Small particulate contamination in the lungs can result in the tissues attempting to encapsulate the foreign substances (e.g., mesotheliomas from talc or asbestos) or the particles breaking down into their component chemicals and entering the bloodstream.

What are CPAP and BiPAP Ventilators?

CPAP stands for “Continuous Positive Airway Pressure” — these devices typically consist of an airflow generator connected by a plastic tube to a face mask that covers a person’s mouth and nose. The device generates and maintains a constant air pressure designed to support the upper airway from collapse for people suffering from obstructive sleep apnea. Although mostly used for sleep apnea, these devices can also support breathing for some types of pulmonary and cardiac patients by reducing the effort of breathing. CPAP devices maintain a continuous level of air pressure to support the airway.

BiPAP devices look and are constructed similar to CPAP devices but provide “BiLevel Positive Airway Pressure” — a higher pressure during inspiration (breathing in) and a lower level during expiration (breathing out). BiPAP devices, also called Non-Invasive Ventilation (NIV), are typically used to treat more serious breathing problems short-term, acute, or long-term chronic basis. This might include acute cases of respiratory diseases like Covid-19 or asthma attacks that aren’t serious enough to require intubation and chronic diseases such as emphysema, other forms of chronic obstructive pulmonary disease (COPD), and some types of obstructive apnea.

Since CPAP and BiPAP Ventilators are directly connected by tube and face masks to users’ respiratory systems, any contaminants present within the ventilator equipment are directly introduced into the users’ lungs.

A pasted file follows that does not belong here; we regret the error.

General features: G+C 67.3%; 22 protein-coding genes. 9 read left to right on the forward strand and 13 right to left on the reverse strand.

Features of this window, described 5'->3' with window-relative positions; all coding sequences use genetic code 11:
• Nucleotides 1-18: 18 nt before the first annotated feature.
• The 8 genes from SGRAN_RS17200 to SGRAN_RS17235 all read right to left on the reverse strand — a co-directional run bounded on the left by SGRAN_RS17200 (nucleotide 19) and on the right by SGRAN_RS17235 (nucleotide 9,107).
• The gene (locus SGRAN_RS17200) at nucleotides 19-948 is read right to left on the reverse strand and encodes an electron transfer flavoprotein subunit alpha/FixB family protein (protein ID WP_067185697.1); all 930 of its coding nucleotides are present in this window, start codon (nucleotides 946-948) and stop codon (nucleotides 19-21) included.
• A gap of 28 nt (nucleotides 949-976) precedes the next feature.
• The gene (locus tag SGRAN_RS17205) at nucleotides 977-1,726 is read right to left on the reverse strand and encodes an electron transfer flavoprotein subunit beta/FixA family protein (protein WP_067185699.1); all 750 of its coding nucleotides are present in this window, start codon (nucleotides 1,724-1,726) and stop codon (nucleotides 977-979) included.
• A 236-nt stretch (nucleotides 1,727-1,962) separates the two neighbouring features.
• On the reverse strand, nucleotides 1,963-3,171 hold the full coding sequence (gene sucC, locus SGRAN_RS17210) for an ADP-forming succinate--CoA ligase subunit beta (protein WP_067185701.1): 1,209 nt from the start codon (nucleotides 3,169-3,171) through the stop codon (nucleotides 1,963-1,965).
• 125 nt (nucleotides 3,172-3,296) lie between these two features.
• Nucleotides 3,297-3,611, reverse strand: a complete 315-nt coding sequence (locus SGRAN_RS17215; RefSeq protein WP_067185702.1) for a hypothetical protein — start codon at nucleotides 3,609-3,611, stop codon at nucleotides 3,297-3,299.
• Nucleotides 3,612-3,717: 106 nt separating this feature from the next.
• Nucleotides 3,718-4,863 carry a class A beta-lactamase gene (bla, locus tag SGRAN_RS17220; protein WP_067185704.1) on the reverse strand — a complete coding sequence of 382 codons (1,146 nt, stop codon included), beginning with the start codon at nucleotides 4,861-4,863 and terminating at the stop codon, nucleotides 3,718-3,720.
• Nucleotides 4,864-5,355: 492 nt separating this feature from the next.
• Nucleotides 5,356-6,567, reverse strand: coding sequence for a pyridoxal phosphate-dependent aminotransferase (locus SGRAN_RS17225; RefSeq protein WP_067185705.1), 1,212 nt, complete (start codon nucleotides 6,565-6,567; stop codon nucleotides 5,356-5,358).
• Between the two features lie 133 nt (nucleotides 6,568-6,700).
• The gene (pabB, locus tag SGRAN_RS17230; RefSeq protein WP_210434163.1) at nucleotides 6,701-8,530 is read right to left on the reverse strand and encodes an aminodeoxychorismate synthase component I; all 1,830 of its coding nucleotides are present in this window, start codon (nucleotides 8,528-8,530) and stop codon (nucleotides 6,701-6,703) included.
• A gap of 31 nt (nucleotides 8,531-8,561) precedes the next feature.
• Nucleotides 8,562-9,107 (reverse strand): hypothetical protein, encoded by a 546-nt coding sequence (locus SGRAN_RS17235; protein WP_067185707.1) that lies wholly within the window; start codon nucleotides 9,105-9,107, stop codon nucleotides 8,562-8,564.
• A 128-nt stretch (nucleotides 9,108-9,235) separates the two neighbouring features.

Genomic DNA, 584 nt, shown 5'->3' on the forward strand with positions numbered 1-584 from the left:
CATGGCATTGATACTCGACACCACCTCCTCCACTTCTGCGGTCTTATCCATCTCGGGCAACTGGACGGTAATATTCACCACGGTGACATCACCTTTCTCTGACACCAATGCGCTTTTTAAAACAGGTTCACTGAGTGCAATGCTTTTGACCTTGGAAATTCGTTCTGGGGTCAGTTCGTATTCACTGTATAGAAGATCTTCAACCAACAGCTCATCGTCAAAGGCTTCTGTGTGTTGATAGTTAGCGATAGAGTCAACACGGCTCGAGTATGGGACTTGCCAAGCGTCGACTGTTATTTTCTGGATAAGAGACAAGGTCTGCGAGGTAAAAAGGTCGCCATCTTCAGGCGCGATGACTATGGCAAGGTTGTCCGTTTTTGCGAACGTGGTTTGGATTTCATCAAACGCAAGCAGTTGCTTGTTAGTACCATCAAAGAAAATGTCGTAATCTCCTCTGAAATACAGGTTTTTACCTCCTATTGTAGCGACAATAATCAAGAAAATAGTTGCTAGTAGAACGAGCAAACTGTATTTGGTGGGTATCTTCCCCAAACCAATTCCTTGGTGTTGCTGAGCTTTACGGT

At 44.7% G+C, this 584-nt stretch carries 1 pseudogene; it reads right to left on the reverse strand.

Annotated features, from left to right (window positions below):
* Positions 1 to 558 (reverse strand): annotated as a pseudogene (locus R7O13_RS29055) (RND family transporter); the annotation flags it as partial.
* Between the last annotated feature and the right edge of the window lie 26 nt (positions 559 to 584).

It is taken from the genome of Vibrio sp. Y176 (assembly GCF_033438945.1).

What Should Users of Philips CPAP and BiPAP Ventilators Do?

For users of non-life-sustaining ventilators (those listed above), the Philips recall notice advises users to discontinue using the Philips device and work with their physician or equipment provider to find appropriate options for further treatment.

As to actual and potential injuries and potential product liability claims, it is important to note that this potential device hazard becoming apparent is a very recent development. The device recall was released on April 26, 2021. Research into exposure to the substance, along with claims and litigation related to these devices, will be certain to produce more specific information as to the potential and actual injuries that may result.

Certainly, anyone who has made use of these devices and has subsequently identified a new lung injury or disease or a secondary injury that may have resulted from further decreased pulmonary activity (such as a heart attack) should consult with an experienced medical device lawyer to determine their rights and options.

Watch the YouTube Video Below. This video helps explains the difference between CPAP and BiPAP devices and which conditions are treated with each type:

Defective Medical Device Lawyers in Sacramento

The personal injury lawyers at our firm have the skills, experience, and resources to effectively pursue claims and litigation against negligent manufacturers of defective medical devices. If you have been injured by a Philips CPAP or BiPAP device, please give us a call today for free and friendly advice. You can reach us by phone at (916) 921-6400 or (800) 404-5400 or by using our online contact form.

We are proud to be members of the National Association of Distinguished Counsel and the Million Dollar Advocates Forum.

Learn more about our office by reading our client reviews on Google, Yelp, and Avvo and our past verdicts and settlements.

Photo Attribution: Image by Clker-Free-Vector-Images from Pixabay.